WHAT IS PBIS?
Positive Behavior Intervention and Supports (PBIS) is a system of tools and strategies for defining, teaching, and acknowledging appropriate behavior and redirecting unexpected behavior. It is a framework for creating schools that support student outcomes and academic success in a safe school environment. PBIS is for the whole school, it is preventative and it changes the paradigm of focus from negative behaviors and exchanges to positive expectations and interactions.
By teaching the expected behavior to students in a positive way, we provide a common language for everyone in our building, including students, teachers, front office staff, support staff, custodians, our teaching assistants, and you, our families. We believe that by helping students practice good behavior, we will build a school community where all students have an environment where they can succeed and grow.WHAT ARE THE MAIN ELEMENTS OF PBIS?
Customized practices to support student behavior, such as defining and teaching appropriate behavior
Systems of support for educators in the school; such as school-wide behavioral expectations, indicators, and coaching
Data-based decision making, which is the cornerstone of the behavior problem-solving process
And, the combination of these to enable school-wide outcomes, which promote social proficiency and academic success
WHAT ARE THE SCHOOL RULES IN PBIS?
As part of the PBIS program, we have established several clear expectations for the behavior we require in all areas of our school (The Estabees: Be Safe, Be Responsible, Be Respectful and Kind). At Estabrook, we teach behavioral expectations to all students. To teach school wide expectations, we provide student models of appropriate behavior and demonstrate the school-wide acknowledgement system.
WHAT DOES PBIS LOOK LIKE AT ESTABROOK?
Clearly Defined Behavior Expectations
“The Three Bees”
Estabee Behavior Matrix
Be an Estabee School Song
System of Acknowledging Appropriate Behavior
Verbal Acknowledgements of Expected Behavior
System of Correcting Inappropriate Behavior
Strategies for reteaching unexpected behavior
WHAT IS EXPECTED BEHAVIOR?
These are things we do and say that give people good thoughts about us and makes them feel good, too. Doing what is expected is different based on where we are and who we are with.
WHAT IS UNEXPECTED BEHAVIOR?
These are things we do and say that give people uncomfortable (odd) thoughts about us and makes them feel icky or mad, or bad. Doing what is unexpected is different based on where we are and who we are with (different situations).
HOW DO ADULTS RESPOND TO UNEXPECTED BEHAVIORS?
Adults respond to unexpected behaviors in a calm, consistent manner, using brief but immediate responses that maintain respect for the student.WHAT STRATEGIES ARE USED TO RESPOND TO UNEXPECTED BEHAVIORS?
Words/actions an adult can use:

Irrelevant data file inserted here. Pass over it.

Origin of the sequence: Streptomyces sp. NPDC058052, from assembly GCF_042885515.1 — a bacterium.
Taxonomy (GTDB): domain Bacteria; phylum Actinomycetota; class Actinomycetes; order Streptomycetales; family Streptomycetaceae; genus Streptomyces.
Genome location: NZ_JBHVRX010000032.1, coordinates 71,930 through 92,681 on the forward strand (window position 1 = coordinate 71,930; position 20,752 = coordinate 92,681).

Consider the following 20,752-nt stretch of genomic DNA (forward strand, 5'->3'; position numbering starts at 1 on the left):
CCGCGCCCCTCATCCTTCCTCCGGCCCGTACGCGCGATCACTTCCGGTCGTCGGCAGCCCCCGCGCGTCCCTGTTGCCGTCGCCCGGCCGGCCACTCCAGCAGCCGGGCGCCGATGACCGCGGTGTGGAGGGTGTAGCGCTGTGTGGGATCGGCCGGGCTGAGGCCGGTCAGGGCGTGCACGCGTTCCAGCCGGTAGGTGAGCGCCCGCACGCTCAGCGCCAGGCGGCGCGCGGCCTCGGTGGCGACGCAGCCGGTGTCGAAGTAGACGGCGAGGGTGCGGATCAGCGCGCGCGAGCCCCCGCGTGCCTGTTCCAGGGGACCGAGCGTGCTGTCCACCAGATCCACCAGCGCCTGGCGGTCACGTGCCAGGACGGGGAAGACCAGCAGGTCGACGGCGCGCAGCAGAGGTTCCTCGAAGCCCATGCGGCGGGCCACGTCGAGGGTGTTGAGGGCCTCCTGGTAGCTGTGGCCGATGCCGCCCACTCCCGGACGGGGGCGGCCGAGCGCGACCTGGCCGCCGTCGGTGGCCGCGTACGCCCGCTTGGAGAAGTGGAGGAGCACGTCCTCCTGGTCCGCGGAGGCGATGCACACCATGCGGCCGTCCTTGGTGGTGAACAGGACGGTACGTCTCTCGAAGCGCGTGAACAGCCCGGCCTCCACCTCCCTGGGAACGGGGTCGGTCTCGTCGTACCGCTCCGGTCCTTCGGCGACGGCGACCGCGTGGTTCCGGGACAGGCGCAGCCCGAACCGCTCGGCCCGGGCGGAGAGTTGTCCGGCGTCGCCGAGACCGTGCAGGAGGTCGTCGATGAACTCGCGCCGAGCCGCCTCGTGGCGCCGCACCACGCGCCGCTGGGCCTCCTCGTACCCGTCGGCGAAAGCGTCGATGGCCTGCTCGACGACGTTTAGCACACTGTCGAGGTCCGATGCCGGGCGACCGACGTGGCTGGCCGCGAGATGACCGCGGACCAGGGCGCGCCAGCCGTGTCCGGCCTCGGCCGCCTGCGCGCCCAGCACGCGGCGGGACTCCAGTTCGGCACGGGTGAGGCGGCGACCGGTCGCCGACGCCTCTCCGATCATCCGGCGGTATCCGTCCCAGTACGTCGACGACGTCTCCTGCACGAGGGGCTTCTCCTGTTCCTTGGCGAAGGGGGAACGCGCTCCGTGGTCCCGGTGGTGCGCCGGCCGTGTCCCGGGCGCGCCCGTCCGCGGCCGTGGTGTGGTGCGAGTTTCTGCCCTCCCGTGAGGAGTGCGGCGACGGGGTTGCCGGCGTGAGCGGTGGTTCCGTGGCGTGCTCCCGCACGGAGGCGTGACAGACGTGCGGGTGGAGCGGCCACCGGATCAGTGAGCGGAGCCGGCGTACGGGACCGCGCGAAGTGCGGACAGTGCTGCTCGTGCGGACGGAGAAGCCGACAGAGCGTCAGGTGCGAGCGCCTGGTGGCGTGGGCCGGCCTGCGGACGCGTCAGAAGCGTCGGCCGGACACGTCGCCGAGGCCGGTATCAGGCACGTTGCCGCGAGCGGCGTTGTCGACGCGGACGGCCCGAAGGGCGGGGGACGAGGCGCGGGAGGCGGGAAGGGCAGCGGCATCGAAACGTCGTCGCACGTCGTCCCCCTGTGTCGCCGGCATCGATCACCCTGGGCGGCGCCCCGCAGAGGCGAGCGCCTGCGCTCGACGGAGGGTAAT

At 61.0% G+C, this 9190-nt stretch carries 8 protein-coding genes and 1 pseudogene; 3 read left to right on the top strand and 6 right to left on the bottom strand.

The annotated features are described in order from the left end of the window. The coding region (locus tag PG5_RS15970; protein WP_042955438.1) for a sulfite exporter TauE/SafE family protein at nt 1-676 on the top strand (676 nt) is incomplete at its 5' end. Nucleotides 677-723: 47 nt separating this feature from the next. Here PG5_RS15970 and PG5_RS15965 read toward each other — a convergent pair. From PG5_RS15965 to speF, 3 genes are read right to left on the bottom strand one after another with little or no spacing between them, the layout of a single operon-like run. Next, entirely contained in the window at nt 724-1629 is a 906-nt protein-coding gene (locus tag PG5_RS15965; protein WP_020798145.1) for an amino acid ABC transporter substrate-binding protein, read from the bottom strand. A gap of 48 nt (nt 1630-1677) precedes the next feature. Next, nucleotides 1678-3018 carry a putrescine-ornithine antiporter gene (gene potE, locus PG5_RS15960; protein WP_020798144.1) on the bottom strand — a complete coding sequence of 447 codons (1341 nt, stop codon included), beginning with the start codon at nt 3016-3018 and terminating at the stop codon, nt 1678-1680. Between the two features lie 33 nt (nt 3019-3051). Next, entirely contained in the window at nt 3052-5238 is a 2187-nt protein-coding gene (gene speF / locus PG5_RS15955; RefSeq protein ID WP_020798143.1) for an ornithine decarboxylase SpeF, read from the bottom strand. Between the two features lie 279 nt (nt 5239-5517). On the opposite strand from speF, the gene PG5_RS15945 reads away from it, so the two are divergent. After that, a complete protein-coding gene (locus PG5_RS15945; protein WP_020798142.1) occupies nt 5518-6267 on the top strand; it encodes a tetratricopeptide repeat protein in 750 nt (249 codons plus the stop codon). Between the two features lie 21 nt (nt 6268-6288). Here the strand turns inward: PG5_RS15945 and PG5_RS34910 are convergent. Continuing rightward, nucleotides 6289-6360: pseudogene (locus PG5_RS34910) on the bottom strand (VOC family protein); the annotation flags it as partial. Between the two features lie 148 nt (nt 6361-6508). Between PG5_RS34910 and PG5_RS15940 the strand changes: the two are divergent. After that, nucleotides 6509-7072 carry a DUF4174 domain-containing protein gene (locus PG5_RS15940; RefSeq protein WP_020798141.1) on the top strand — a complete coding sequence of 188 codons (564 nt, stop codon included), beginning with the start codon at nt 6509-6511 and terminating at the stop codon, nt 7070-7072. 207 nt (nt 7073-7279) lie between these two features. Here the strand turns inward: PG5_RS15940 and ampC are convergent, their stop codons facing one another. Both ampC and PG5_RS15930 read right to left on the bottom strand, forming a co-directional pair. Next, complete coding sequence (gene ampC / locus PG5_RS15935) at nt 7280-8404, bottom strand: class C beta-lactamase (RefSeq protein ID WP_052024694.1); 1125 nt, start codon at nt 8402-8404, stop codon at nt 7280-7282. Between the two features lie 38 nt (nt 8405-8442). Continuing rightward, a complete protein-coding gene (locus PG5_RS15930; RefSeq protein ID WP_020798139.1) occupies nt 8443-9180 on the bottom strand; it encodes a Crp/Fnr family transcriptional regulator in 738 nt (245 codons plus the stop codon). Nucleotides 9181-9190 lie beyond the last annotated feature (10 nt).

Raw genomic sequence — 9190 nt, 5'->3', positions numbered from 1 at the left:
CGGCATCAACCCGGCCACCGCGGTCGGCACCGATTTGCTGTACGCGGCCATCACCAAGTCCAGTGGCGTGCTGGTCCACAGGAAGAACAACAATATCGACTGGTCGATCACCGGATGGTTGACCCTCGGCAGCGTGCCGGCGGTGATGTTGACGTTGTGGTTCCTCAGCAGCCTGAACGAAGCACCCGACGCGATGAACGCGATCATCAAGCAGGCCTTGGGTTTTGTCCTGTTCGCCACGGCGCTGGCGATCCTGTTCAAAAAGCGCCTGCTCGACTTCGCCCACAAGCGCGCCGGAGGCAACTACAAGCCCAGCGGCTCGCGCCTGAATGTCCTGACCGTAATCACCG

Provide verbal and/or visual cue.
State the expected behavior.
State and demonstrate the expected behavior. Have student demonstrate. Provide immediate feedback.
Give choice to accomplish task in another location, the order of task completion, using alternate supplies to complete the task or for a different type of activity that accomplishes the same instructional objective.
In a private setting, describe the problem. Describe the alternative behavior (what the student should do instead). Explain why the alternative is better. Practice/role play with the student. Provide feedback.
WHAT ARE "ESTABEE TICKETS?"Faculty and staff work hard to notice students demonstrating expected behaviors. When they do, they will often present an “Estabee Ticket” to a student. The ticket includes the behavior the student was demonstrating. Students bring these tickets down to the office and place them in a container--usually first stopped by an administrator wanting to see the ticket and congratulate the student! Each Friday afternoon, one ticket from each grade is randomly selected, and that student is announced to the whole school, at which point he/she comes to the office to receive a coveted Estabee bracelet. All students who receive tickets are listed on our digital displays throughout the first floor the following week.
HOW CAN PARENTS REINFORCE PBIS AT HOME?
Family involvement in this initiative is key to its success.
Selected information adapted from Think Social: A Social Thinking Curriculum for School Age-Students (Winner, 2005)
Ask your child, “What are ‘The Three Bees’ of Estabrook? What do they mean?”
Model, teach and practice routines
Talk about your expectations at home
Use the language “expected” and “unexpected” when discussing behaviors
Consider posting the expectations on your refrigerator and use them for reference
Reinforce the behavioral expectations at school and PTO events
Reinforce positive behavior at home